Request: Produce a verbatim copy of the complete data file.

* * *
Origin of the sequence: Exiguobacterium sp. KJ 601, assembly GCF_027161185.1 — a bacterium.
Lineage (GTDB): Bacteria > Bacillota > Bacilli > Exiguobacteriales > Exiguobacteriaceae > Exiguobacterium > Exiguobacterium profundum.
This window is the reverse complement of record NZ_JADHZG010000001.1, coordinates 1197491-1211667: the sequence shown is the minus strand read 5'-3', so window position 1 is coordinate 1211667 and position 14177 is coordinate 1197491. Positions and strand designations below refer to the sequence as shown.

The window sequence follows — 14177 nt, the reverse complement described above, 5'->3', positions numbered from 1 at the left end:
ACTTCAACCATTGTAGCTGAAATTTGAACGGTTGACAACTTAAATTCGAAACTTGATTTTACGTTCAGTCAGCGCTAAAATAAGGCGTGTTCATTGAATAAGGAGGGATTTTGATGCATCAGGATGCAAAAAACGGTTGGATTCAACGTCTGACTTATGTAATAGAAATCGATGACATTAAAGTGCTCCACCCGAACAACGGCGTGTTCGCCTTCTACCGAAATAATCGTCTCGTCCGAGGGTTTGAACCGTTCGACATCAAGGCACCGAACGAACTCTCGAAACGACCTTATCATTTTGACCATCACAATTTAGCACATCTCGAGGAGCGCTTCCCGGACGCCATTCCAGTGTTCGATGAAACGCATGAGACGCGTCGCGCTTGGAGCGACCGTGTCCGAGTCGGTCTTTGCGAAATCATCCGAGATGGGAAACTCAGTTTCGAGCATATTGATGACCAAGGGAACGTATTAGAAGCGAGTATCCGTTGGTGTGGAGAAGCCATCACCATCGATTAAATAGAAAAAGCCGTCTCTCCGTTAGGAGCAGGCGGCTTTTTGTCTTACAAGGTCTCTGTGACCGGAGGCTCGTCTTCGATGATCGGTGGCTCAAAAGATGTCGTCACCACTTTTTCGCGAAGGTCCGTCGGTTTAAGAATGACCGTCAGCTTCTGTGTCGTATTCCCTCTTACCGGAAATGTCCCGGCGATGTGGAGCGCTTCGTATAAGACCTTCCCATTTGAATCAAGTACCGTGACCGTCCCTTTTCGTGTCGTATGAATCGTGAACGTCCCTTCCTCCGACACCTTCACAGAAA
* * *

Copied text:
Origin of the sequence: Exiguobacterium sp. KJ 601, assembly GCF_027161185.1 — a bacterium.
Lineage (GTDB): Bacteria > Bacillota > Bacilli > Exiguobacteriales > Exiguobacteriaceae > Exiguobacterium > Exiguobacterium profundum.
This window is the reverse complement of record NZ_JADHZG010000001.1, coordinates 1197491-1211667: the sequence shown is the minus strand read 5'-3', so window position 1 is coordinate 1211667 and position 14177 is coordinate 1197491. Positions and strand designations below refer to the sequence as shown.

The window sequence follows — 14177 nt, the reverse complement described above, 5'->3', positions numbered from 1 at the left end:
ACTTCAACCATTGTAGCTGAAATTTGAACGGTTGACAACTTAAATTCGAAACTTGATTTTACGTTCAGTCAGCGCTAAAATAAGGCGTGTTCATTGAATAAGGAGGGATTTTGATGCATCAGGATGCAAAAAACGGTTGGATTCAACGTCTGACTTATGTAATAGAAATCGATGACATTAAAGTGCTCCACCCGAACAACGGCGTGTTCGCCTTCTACCGAAATAATCGTCTCGTCCGAGGGTTTGAACCGTTCGACATCAAGGCACCGAACGAACTCTCGAAACGACCTTATCATTTTGACCATCACAATTTAGCACATCTCGAGGAGCGCTTCCCGGACGCCATTCCAGTGTTCGATGAAACGCATGAGACGCGTCGCGCTTGGAGCGACCGTGTCCGAGTCGGTCTTTGCGAAATCATCCGAGATGGGAAACTCAGTTTCGAGCATATTGATGACCAAGGGAACGTATTAGAAGCGAGTATCCGTTGGTGTGGAGAAGCCATCACCATCGATTAAATAGAAAAAGCCGTCTCTCCGTTAGGAGCAGGCGGCTTTTTGTCTTACAAGGTCTCTGTGACCGGAGGCTCGTCTTCGATGATCGGTGGCTCAAAAGATGTCGTCACCACTTTTTCGCGAAGGTCCGTCGGTTTAAGAATGACCGTCAGCTTCTGTGTCGTATTCCCTCTTACCGGAAATGTCCCGGCGATGTGGAGCGCTTCGTATAAGACCTTCCCATTTGAATCAAGTACCGTGACCGTCCCTTTTCGTGTCGTATGAATCGTGAACGTCCCTTCCTCCGACACCTTCACAGAAA